Springtime is almost here and that means honey bee swarms are, too. Honey bees build up their numbers as the weather starts to warm in January and February. By March and April their numbers can begin crowding their homes, and through the magnificent democracy of bees, they decide to send some packing.

Those evicted bees and a queen take flight to a potential home identified by scouts who have picked out a site beforehand. On the way, they may stop in your yard, porch, car, fence, light post or any other area they deem adequate to take a break.

Now mind you, these stinging insects do indeed sting, but swarms that have left home in search of new digs are not typically interested in overt acts of aggression. They have gorged themselves with honey and have no home to defend, thus allowing them to focus on important matters. These matters —sheltering the queen and arriving safely at their next location — are at the top of their list.

Usually swarms will not stay long. They will eventually get to where they are going. 

In most instances, these swarms will come from someone’s bees who have grown beyond their boxes and they have lower chances of success in the wild, as “kept” populations of bees are dependent on beekeeper interventions that treat them for viruses and pests regularly, hoping to increase their chances of survival.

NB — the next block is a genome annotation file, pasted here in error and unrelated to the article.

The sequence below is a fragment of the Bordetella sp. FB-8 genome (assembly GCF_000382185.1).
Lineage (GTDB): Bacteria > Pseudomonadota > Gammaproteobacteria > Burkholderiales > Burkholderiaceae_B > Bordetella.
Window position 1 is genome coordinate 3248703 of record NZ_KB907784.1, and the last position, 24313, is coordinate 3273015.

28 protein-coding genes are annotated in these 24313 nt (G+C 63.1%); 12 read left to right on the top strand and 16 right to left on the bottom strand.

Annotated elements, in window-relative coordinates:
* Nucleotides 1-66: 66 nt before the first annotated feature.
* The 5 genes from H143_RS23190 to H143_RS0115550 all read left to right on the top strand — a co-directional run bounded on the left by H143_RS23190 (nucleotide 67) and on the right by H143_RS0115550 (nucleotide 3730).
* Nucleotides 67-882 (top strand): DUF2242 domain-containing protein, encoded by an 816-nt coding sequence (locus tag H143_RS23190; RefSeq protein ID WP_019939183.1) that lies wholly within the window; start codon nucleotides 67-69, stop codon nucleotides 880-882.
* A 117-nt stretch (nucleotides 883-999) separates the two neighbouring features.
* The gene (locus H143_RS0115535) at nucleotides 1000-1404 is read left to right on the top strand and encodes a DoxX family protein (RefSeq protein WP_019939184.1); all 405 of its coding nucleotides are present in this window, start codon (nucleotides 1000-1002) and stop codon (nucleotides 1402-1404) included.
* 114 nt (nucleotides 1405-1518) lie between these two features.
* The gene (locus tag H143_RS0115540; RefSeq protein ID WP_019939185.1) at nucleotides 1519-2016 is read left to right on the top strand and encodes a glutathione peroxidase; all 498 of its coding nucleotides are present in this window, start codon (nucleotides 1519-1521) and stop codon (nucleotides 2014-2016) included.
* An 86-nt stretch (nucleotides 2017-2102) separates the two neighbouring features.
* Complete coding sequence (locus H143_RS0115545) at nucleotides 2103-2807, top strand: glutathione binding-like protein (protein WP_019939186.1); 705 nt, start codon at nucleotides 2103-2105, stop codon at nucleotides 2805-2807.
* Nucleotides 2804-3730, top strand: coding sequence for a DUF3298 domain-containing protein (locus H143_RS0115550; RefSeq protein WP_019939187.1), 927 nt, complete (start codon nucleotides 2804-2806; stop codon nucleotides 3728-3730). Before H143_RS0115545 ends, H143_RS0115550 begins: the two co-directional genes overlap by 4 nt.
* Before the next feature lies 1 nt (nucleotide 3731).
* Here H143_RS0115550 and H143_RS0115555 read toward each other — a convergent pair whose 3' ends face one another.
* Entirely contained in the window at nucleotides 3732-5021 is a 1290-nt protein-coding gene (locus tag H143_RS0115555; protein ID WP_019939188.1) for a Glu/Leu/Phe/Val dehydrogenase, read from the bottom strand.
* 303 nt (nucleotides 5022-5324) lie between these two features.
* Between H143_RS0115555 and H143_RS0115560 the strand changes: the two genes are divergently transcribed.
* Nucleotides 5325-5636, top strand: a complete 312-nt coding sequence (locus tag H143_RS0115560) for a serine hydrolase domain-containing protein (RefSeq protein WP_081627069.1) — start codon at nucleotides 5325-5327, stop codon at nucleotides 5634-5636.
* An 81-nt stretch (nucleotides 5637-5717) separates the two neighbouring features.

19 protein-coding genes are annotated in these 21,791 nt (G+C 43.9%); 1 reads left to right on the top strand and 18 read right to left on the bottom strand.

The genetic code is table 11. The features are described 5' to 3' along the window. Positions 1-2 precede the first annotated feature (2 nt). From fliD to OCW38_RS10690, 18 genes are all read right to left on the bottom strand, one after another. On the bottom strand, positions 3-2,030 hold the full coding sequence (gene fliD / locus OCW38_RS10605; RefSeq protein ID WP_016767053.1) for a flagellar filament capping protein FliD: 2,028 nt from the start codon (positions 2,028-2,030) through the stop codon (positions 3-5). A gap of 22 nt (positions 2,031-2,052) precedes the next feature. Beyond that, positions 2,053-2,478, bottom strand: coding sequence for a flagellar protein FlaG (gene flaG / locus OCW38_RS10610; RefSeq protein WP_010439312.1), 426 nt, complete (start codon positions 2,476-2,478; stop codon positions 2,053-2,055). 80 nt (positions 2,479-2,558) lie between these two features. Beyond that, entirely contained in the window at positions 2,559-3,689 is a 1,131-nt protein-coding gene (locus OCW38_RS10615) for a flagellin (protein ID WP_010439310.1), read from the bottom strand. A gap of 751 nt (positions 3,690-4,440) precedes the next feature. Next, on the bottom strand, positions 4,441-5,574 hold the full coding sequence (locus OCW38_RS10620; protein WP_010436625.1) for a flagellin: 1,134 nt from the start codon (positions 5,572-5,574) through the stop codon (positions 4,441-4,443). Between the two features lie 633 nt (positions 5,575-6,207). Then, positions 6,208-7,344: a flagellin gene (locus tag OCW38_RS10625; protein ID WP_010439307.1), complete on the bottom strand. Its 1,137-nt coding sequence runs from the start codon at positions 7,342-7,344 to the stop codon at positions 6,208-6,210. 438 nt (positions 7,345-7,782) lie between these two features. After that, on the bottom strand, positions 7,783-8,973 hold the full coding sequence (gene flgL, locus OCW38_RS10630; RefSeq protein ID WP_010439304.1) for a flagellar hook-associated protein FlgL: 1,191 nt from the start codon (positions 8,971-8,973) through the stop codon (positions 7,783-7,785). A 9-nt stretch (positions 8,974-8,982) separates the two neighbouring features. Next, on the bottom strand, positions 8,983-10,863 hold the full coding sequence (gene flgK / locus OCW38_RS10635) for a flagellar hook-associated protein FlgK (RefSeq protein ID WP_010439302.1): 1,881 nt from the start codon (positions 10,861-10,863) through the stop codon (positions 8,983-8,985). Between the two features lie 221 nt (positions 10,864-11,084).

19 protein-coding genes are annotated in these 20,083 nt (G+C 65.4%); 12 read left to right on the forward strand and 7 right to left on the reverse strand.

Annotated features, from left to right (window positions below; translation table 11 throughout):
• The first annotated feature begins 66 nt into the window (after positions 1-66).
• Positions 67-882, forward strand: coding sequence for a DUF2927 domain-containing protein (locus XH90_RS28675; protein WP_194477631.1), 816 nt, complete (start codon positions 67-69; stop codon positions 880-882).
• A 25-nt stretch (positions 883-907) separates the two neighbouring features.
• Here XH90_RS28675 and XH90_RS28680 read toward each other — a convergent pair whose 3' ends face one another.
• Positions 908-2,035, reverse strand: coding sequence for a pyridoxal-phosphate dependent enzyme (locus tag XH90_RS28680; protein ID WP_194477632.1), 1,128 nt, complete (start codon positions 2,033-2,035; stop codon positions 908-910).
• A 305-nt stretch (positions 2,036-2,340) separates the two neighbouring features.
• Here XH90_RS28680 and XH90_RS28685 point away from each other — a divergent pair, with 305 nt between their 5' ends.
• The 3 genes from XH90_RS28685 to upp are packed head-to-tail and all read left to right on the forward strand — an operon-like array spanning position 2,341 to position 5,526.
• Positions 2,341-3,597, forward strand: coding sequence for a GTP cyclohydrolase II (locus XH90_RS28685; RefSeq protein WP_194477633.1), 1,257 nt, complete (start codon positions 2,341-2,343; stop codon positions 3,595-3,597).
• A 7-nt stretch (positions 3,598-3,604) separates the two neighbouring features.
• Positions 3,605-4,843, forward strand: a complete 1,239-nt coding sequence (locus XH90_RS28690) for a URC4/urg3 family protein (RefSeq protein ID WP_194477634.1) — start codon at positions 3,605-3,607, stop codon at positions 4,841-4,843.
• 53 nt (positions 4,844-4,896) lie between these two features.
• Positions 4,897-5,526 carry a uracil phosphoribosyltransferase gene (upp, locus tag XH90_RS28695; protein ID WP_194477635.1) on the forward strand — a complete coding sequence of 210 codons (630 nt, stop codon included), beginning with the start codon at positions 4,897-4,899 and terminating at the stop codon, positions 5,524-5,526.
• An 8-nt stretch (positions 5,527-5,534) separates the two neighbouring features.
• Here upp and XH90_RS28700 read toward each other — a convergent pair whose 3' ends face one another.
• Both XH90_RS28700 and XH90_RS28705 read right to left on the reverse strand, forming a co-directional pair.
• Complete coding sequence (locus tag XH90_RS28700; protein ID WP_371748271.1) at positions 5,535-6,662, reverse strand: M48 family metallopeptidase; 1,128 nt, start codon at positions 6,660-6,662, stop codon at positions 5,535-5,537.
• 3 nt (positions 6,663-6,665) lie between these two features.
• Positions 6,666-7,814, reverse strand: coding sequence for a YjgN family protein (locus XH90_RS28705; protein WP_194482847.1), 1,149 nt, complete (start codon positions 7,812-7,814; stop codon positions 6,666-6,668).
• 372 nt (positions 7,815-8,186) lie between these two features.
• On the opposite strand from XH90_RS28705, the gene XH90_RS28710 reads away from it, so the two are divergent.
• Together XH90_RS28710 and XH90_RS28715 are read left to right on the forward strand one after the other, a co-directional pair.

Some swarms will go on to propagate beyond the interventions of man, and though once domesticated critters (kind of) they become feral through adaptation to the wild without these treatments.

Swarms can be easily removed by a local beekeeper. 

They could be served well to be captured and re-hived in a colony somewhere where they will be cared for and serve the much-needed task of pollination and provide the benefit of honey production. 

Many people are uneducated on the plight or dangers of these fantastic stinging insects, and fear can result in unnecessary eradication of a swarm through pest spray or dousing it with garden hoses.

Though honeybees are easily attained through bred stock that is shipped into Michigan, there are still some beekeepers around interested in retrieving the swarm in your yard or the ones you saw on the fence on the corner. Some will even perform a removal of bees from the interior of your home, because sometimes that happens. 

Removal from buildings or interior locations may result in an unwanted expense, however there are other problems that occur if they are not removed.

So, to help save the bees, help them find good homes. Call a local beekeeper to remove the spring swarms that will be happening any day now! April, May, and June are prime swarming times. 

Many beekeepers will provide free exterior removals and others for a nominal fee. Either way, it is worth it.

We help them and they help us. But whatever you do — don’t spray them! 

They eventually leave. If they take up more permanent residence and cannot be removed, Michigan winters often take care of them, as well.

Beekeeper James Lee of Romulus can be reached via his website or via his Facebook page, Bee Benevolent Swarm Removal. Almost all swarm removals are free